Understanding immunological origins of atopic dermatitis through multi-omic analysis

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7 Scopus citations

Abstract

Background: The pathophysiology of atopic dermatitis (AD) is multifactorial, impacted by individual medical, demographic, environmental, and immunologic factors. This study used multi-omic analyses to assess how host and microbial factors could contribute to infant AD development. Methods: This longitudinal cohort study included 129 term infants, identified as AD (n = 37) or non-AD (n = 92) using the Infant Feeding Practices-II survey and review of medical records. Standardized surveys were used to assess medical and demographic traits (gestational age, sex, race, maternal AD, and atopy family history), and environmental exposures (delivery method, maternal tobacco use, pets, breastfeeding duration, and timing of solid food introduction). Saliva was collected at 6 months for multi-omic assessment of cytokines, microRNAs, mRNAs, and the microbiome. The contribution of each factor to AD status was assessed with logistic regression. Results: Medical, demographic, and environmental factors did not differ between AD and non-AD infants. Five “omic” factors (IL-8/IL-6, miR-375-3p, miR-21-5p, bacterial diversity, and Proteobacteria) differed between groups (p <.05). The severity of AD was positively associated with levels of miR-375-3p (R =.17, p =.049) and Proteobacteria (R =.22, p =.011), and negatively associated with levels of miR-21-5p (R =.20, p =.022). Multi-omic features accounted for 17% of variance between groups, significantly improving an AD risk model employing medical, demographic, and environmental factors (X2 = 32.47, p =.006). Conclusion: Interactions between the microbiome and host signaling may predispose certain infants to AD by promoting a pro-inflammatory environment.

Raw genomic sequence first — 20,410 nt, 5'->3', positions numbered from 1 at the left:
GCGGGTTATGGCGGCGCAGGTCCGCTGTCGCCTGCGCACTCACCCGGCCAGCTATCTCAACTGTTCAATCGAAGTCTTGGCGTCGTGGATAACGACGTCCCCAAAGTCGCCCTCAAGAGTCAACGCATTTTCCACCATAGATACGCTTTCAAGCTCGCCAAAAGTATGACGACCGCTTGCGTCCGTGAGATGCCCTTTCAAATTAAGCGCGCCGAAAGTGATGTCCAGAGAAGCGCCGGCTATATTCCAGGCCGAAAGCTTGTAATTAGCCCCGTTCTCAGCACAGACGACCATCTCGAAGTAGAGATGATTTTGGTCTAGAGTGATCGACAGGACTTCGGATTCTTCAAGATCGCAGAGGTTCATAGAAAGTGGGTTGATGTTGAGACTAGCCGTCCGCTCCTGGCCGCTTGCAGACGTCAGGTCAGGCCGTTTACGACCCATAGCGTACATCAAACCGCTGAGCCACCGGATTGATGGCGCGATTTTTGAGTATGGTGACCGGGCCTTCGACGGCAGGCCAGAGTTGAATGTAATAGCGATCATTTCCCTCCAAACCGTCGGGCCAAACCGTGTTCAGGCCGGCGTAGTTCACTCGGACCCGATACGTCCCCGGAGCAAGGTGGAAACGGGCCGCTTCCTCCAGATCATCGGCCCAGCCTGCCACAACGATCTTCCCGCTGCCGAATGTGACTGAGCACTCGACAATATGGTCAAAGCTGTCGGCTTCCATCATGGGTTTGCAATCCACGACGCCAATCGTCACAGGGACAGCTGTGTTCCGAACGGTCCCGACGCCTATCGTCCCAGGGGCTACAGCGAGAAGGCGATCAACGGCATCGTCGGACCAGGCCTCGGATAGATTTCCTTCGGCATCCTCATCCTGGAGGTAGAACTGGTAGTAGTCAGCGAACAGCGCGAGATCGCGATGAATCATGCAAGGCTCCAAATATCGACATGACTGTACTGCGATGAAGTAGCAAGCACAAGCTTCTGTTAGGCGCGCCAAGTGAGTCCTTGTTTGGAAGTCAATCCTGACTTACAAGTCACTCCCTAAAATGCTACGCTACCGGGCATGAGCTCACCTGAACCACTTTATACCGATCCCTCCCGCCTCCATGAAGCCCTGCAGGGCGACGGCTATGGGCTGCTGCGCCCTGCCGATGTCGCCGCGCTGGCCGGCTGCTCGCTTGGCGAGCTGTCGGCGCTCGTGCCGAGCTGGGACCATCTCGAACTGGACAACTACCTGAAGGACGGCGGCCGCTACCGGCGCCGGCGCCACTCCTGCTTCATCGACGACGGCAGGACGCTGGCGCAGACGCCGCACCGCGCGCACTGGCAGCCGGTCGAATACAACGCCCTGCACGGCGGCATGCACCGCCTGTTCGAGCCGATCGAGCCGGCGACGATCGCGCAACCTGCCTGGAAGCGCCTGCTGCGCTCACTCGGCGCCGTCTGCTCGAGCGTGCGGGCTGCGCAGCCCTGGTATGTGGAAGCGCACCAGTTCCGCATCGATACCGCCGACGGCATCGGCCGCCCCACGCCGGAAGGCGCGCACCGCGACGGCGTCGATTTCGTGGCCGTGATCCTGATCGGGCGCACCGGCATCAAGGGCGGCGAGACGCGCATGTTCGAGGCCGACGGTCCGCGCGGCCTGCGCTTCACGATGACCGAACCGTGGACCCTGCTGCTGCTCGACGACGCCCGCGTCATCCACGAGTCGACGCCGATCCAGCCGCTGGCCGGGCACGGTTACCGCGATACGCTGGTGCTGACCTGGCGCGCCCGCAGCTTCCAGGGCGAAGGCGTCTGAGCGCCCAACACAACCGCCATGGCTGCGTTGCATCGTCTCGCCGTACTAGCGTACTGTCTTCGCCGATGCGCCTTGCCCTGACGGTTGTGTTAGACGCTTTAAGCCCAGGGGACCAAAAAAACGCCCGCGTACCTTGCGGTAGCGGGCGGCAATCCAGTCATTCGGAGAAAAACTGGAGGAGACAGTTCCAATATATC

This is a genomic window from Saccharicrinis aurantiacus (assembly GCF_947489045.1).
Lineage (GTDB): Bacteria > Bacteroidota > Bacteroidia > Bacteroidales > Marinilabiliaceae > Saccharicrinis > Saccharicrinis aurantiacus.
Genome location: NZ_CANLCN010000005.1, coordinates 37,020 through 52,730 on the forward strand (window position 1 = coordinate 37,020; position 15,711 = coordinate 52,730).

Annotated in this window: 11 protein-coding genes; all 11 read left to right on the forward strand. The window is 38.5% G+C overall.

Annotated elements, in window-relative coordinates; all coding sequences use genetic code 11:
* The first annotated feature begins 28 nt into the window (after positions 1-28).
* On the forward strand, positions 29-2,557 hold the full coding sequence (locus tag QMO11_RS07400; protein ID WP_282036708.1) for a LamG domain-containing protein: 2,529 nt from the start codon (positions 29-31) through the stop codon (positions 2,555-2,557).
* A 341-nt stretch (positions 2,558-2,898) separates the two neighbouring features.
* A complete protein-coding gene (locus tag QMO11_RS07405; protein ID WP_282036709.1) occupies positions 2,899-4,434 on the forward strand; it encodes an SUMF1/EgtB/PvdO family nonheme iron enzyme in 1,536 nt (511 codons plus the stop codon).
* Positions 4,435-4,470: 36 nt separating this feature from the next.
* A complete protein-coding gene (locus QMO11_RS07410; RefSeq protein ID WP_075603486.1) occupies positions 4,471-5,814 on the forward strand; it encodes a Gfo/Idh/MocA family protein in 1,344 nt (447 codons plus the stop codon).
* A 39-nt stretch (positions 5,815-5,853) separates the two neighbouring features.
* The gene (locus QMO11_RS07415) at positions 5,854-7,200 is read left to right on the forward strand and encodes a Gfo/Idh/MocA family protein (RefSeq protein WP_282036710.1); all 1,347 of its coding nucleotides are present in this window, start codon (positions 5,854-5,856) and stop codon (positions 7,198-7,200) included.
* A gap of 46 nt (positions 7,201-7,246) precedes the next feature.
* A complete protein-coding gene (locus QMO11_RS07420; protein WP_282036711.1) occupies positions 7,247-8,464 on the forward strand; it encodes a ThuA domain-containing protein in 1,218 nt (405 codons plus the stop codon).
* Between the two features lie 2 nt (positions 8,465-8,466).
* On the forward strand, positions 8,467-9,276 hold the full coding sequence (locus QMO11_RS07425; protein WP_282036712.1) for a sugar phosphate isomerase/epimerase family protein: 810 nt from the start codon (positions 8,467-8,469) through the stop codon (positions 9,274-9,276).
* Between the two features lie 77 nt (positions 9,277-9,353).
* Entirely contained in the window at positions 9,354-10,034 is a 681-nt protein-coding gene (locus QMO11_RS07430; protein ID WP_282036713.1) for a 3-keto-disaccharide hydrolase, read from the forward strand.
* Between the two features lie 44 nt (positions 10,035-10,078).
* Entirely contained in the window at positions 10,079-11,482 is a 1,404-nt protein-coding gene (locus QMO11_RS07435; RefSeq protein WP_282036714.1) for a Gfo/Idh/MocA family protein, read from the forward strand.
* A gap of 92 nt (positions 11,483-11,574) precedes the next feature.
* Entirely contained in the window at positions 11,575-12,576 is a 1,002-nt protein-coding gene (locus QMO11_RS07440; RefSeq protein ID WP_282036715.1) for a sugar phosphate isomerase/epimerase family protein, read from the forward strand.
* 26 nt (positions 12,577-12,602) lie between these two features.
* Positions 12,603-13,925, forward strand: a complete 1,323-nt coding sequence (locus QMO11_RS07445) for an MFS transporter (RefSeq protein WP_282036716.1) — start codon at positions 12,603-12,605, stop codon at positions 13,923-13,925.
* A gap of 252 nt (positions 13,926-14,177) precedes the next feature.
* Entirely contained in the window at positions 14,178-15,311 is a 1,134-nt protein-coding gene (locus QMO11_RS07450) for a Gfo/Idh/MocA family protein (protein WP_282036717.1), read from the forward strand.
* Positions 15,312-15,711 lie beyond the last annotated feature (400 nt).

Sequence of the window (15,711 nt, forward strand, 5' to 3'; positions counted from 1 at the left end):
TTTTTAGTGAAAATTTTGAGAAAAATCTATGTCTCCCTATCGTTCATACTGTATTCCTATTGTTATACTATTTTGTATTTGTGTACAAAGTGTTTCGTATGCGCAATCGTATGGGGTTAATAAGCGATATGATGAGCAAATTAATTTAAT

Original languageEnglish (US)
Article numbere13817
JournalPediatric Allergy and Immunology
Volume33
Issue number6
DOIs
StatePublished - Jun 2022

All Science Journal Classification (ASJC) codes

  • Pediatrics, Perinatology, and Child Health
  • Immunology and Allergy
  • Immunology

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